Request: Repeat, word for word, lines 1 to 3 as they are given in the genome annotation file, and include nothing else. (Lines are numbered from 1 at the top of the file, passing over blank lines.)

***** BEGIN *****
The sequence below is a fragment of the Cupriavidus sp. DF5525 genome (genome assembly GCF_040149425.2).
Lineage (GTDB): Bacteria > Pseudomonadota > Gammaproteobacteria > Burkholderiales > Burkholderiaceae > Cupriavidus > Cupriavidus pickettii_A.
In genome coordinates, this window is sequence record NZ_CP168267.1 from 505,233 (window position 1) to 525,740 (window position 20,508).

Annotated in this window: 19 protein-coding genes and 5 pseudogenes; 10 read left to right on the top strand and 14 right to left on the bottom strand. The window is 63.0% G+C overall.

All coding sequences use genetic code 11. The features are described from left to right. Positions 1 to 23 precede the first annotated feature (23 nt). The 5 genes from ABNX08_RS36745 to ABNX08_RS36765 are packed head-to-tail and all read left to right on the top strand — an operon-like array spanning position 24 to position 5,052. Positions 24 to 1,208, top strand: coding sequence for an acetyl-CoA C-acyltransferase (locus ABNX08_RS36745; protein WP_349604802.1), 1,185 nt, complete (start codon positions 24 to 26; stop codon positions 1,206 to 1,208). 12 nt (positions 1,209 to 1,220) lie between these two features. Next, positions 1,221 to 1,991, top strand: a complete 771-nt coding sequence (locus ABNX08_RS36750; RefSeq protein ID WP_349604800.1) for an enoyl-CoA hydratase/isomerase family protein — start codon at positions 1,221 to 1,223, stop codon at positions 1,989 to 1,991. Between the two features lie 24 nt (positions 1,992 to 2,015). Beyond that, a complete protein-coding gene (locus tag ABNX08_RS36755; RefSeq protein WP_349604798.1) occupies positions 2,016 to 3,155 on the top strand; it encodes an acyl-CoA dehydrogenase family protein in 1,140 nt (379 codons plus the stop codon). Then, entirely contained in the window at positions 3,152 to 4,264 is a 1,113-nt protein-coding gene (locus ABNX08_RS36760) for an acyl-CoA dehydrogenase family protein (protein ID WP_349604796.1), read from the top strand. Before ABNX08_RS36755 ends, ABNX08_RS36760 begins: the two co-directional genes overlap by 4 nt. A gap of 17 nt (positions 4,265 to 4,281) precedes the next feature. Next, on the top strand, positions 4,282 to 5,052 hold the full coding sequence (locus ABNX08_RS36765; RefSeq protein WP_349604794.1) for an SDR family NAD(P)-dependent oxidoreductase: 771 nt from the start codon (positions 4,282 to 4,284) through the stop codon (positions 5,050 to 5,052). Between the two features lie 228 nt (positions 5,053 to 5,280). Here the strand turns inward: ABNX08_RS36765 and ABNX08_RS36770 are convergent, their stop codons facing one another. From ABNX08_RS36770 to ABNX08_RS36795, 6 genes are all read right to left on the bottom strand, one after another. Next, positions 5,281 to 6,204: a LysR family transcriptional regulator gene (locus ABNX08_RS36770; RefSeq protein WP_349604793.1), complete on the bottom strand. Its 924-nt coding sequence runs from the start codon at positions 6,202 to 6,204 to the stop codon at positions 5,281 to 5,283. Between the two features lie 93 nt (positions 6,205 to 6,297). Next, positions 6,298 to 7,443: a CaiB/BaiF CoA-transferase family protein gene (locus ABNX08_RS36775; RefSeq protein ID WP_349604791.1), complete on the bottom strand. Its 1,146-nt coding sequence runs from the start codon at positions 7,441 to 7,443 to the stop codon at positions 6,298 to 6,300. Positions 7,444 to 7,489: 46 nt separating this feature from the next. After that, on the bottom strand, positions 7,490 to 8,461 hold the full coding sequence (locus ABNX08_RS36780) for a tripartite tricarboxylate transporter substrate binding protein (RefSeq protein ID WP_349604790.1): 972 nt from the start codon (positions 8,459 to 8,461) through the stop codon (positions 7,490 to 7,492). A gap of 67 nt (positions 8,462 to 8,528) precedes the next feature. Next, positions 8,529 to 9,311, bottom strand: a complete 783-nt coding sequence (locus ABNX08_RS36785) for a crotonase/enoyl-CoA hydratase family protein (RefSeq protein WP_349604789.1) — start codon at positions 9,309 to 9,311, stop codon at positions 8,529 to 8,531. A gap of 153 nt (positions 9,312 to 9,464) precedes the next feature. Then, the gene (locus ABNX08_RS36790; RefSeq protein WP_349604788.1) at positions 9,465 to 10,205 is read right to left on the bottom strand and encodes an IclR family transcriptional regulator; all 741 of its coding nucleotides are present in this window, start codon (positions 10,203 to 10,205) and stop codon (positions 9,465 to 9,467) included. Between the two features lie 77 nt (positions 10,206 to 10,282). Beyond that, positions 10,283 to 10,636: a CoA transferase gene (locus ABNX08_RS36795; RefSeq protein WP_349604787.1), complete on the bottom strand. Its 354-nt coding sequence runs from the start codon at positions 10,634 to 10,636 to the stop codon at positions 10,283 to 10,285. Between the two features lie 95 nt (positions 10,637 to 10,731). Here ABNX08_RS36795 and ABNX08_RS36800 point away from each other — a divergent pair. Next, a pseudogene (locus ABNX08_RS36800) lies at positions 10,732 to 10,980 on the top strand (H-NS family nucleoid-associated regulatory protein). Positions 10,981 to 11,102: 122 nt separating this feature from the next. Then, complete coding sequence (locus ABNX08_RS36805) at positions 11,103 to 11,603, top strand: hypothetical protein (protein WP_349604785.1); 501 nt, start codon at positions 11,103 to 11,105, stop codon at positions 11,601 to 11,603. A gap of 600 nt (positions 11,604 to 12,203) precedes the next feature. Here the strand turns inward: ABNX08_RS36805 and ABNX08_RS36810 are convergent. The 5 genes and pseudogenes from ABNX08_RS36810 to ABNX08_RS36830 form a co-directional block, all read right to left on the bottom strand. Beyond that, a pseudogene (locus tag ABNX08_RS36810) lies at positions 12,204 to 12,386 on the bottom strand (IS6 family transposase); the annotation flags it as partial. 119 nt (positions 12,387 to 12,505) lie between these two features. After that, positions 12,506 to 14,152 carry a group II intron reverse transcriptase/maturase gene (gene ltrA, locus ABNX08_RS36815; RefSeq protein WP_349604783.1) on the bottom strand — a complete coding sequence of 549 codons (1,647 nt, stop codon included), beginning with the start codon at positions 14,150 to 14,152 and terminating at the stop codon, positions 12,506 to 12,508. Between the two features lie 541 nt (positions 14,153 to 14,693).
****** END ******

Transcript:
The sequence below is a fragment of the Cupriavidus sp. DF5525 genome (genome assembly GCF_040149425.2).
Lineage (GTDB): Bacteria > Pseudomonadota > Gammaproteobacteria > Burkholderiales > Burkholderiaceae > Cupriavidus > Cupriavidus pickettii_A.
In genome coordinates, this window is sequence record NZ_CP168267.1 from 505,233 (window position 1) to 525,740 (window position 20,508).